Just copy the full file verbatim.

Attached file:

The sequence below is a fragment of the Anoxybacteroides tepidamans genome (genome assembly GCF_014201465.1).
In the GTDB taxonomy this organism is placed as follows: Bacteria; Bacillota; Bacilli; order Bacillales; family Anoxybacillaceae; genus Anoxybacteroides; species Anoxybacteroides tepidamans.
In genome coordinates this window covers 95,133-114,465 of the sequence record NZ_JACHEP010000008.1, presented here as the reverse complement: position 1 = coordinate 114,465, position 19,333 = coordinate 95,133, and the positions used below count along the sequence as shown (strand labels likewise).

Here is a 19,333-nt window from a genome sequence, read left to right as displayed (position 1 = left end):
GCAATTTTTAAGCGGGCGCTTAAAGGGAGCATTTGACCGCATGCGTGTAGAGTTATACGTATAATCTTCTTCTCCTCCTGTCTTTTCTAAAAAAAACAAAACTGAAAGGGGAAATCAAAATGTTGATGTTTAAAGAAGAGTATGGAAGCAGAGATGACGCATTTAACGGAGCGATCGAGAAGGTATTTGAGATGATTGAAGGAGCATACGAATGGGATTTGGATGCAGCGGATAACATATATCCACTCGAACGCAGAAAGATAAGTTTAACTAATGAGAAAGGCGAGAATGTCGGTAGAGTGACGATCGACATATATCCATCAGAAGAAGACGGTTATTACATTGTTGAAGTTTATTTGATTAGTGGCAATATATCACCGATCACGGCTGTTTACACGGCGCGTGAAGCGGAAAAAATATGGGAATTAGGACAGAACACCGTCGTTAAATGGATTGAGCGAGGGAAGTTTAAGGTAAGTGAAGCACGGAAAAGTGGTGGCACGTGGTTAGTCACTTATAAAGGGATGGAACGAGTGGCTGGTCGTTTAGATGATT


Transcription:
The sequence below is a fragment of the Anoxybacteroides tepidamans genome (genome assembly GCF_014201465.1).
In the GTDB taxonomy this organism is placed as follows: Bacteria; Bacillota; Bacilli; order Bacillales; family Anoxybacillaceae; genus Anoxybacteroides; species Anoxybacteroides tepidamans.
In genome coordinates this window covers 95,133-114,465 of the sequence record NZ_JACHEP010000008.1, presented here as the reverse complement: position 1 = coordinate 114,465, position 19,333 = coordinate 95,133, and the positions used below count along the sequence as shown (strand labels likewise).

Here is a 19,333-nt window from a genome sequence, read left to right as displayed (position 1 = left end):
GCAATTTTTAAGCGGGCGCTTAAAGGGAGCATTTGACCGCATGCGTGTAGAGTTATACGTATAATCTTCTTCTCCTCCTGTCTTTTCTAAAAAAAACAAAACTGAAAGGGGAAATCAAAATGTTGATGTTTAAAGAAGAGTATGGAAGCAGAGATGACGCATTTAACGGAGCGATCGAGAAGGTATTTGAGATGATTGAAGGAGCATACGAATGGGATTTGGATGCAGCGGATAACATATATCCACTCGAACGCAGAAAGATAAGTTTAACTAATGAGAAAGGCGAGAATGTCGGTAGAGTGACGATCGACATATATCCATCAGAAGAAGACGGTTATTACATTGTTGAAGTTTATTTGATTAGTGGCAATATATCACCGATCACGGCTGTTTACACGGCGCGTGAAGCGGAAAAAATATGGGAATTAGGACAGAACACCGTCGTTAAATGGATTGAGCGAGGGAAGTTTAAGGTAAGTGAAGCACGGAAAAGTGGTGGCACGTGGTTAGTCACTTATAAAGGGATGGAACGAGTGGCTGGTCGTTTAGATGATT